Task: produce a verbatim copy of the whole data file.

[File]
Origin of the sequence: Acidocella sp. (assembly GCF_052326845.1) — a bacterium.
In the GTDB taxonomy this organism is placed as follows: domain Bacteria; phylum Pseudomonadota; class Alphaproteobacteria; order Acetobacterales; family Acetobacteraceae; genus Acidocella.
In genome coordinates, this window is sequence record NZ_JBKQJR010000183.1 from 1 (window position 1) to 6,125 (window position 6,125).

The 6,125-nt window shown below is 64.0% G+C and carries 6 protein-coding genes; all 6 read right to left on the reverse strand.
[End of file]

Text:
Origin of the sequence: Acidocella sp. (assembly GCF_052326845.1) — a bacterium.
In the GTDB taxonomy this organism is placed as follows: domain Bacteria; phylum Pseudomonadota; class Alphaproteobacteria; order Acetobacterales; family Acetobacteraceae; genus Acidocella.
In genome coordinates, this window is sequence record NZ_JBKQJR010000183.1 from 1 (window position 1) to 6,125 (window position 6,125).

The 6,125-nt window shown below is 64.0% G+C and carries 6 protein-coding genes; all 6 read right to left on the reverse strand.